‘Making a stand for equality’: Lincoln High football coach defends canceling Cathedral Catholic showdown
Lincoln coach David Dunn said not enough had been done to make up for April incident involving ‘Catholics vs. Convicts III’ T-shirt
Lincoln High football coach David Dunn spoke at a virtual “Coaches for Racial Equality” meeting Wednesday night, delving deeper into the reasons he and school administrators decided to cancel the No. 5-ranked Hornets’ game that had been scheduled for Friday against No. 2 Cathedral Catholic.
“We’re tired of being treated unfairly, (unjustly), and just thinking that it’s going to be OK,” Dunn said. “We’re making a stand for equality.”
Lincoln announced the cancelation in a statement Tuesday, in response to an April incident in which a Cathedral Catholic player shared social media posts showing someone wearing a shirt that read “Catholics vs. Convicts III” — a reference to past Notre Dame-Miami football games — with the caption “We run the City.”
Another photo showed Cathedral Catholic players making what appeared to be a gang sign with their hands.
Cathedral Catholic is a private school in Carmel Valley that charges $20,000 in annual tuition, although 35 percent of its students receive financial aid. Lincoln, a San Diego Unified school located in southeastern San Diego, enrolls about 1,400 students, of which 87 percent are from low-income families. About 18 percent of its students are Black and 71 percent are Latino.
Lincoln students were also subjected to racial taunts and slurs in 2019 at a football game in San Clemente.
The statement released Tuesday, attributed to Dunn but also signed by school and athletic administrators, said “Cathedral Catholic demonstrated their inhumane attitudes against us, by referring to us as convicts and thugs ... Privilege should never supersede equality and privilege should never yield unending platforms to profile us, discriminate against us, and harm us.”
Wednesday night’s Zoom forum was part of a bi-weekly group of high school coaches, athletes, parents and others who meet to discuss racial justice issues. At least three attendees in the meeting identified themselves as Black fathers of current or former Cathedral Catholic football players.
One of them, during a small-group breakout session focused on discussing solutions to the issue, suggested that the two schools’ coaching staffs should trade places for a day.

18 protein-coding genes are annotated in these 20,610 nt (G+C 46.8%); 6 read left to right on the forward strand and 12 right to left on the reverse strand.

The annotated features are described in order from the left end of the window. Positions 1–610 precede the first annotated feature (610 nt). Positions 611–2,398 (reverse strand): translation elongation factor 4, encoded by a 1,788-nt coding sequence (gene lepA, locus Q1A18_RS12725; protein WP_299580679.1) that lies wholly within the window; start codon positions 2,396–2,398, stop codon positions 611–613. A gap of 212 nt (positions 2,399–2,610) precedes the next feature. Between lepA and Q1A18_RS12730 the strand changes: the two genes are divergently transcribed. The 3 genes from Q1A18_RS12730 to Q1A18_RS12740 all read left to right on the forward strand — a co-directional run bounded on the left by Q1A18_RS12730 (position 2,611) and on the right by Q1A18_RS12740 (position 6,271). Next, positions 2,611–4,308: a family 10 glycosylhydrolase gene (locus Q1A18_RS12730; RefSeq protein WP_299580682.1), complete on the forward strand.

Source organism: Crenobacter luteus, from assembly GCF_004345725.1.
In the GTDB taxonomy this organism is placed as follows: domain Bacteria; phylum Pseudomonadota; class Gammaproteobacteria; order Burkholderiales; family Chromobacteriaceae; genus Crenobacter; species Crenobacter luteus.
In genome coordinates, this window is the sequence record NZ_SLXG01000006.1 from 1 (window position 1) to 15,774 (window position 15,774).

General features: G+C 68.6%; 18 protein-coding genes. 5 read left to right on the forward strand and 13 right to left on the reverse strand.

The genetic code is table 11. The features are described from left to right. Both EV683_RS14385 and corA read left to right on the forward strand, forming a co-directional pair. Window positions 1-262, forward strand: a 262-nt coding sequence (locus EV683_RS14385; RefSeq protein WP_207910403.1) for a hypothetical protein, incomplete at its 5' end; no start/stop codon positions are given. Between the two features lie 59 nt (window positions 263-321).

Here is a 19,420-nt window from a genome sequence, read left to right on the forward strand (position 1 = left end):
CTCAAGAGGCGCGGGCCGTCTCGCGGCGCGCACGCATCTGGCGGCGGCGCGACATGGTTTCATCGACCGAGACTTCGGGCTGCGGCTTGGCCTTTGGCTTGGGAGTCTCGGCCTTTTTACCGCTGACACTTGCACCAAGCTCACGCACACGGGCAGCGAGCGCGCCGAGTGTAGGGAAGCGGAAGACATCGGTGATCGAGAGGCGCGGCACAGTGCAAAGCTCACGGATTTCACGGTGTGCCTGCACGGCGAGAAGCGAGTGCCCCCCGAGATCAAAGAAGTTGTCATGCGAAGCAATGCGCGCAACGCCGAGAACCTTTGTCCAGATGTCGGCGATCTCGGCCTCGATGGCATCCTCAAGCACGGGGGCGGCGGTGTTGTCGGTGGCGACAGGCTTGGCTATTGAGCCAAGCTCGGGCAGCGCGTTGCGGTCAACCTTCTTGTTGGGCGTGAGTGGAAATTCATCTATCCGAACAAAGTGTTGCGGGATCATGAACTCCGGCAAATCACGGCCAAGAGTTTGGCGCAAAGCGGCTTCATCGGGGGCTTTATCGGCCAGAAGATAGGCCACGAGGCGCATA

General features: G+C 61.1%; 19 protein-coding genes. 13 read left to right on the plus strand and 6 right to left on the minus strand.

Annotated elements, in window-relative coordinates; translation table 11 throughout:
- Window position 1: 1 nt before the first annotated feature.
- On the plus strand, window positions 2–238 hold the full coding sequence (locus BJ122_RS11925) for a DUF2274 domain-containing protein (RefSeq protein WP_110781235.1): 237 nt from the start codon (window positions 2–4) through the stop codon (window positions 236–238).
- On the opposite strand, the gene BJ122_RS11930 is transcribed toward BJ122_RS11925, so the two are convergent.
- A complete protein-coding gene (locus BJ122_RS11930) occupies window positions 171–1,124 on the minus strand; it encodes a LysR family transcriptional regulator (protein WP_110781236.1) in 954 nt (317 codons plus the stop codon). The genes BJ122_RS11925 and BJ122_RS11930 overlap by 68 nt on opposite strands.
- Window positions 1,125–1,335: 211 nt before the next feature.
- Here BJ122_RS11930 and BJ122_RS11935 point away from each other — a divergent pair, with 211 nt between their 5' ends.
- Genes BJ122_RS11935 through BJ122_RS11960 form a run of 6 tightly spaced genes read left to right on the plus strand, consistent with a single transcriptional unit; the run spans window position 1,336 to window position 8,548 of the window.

Another strongly defended Cathedral Catholic’s entire football coaching staff, including head coach Sean Doyle, who was suspended for two games this season following an investigation of April’s incident.
Doyle did not speak during the online meeting Wednesday and it was unclear if he attended. On Tuesday Doyle said that he has a great relationship with Dunn.
“If he deems this the best thing for his program, who am I to question that? I hope people respect his decision. I hope I’d get the same respect if I had to make that decision ... What’s really sad is that it’s 2021 and we’re still talking about racial equality.”
Dunn said Wednesday night that “you can’t put a timeline on healing,” noting it had been only six months since the incident, which occurred on a game day between the two football teams, during the COVID-delayed spring season.
He also revealed more details about the thought process that went into calling off the game. Dunn said that leading up to the highly anticipated showdown, which was scheduled to be played Friday night on Lincoln’s campus in the Lincoln Park neighborhood, there were discussions about hiring extra security.
“How does that look?” Dunn asked rhetorically. “It feeds into the profiling.”
He said he also heard about community members possibly planning to attend the game in T-shirts with messages that could be offensive to Cathedral Catholic. He said that critics would point to the apparent retaliation and say “that’s what you expect from Lincoln.”
Dunn said the decision to cancel the game — which will be counted as a forfeit loss for Lincoln, dropping its record to 6-3 — was “right for what we’re building with our team and our community.”
He said racism can no longer be swept under the rug or accepted as normal.
“I will never put my kids, my school or my team in a situation where I’m embarrassing them,” Dunn said.
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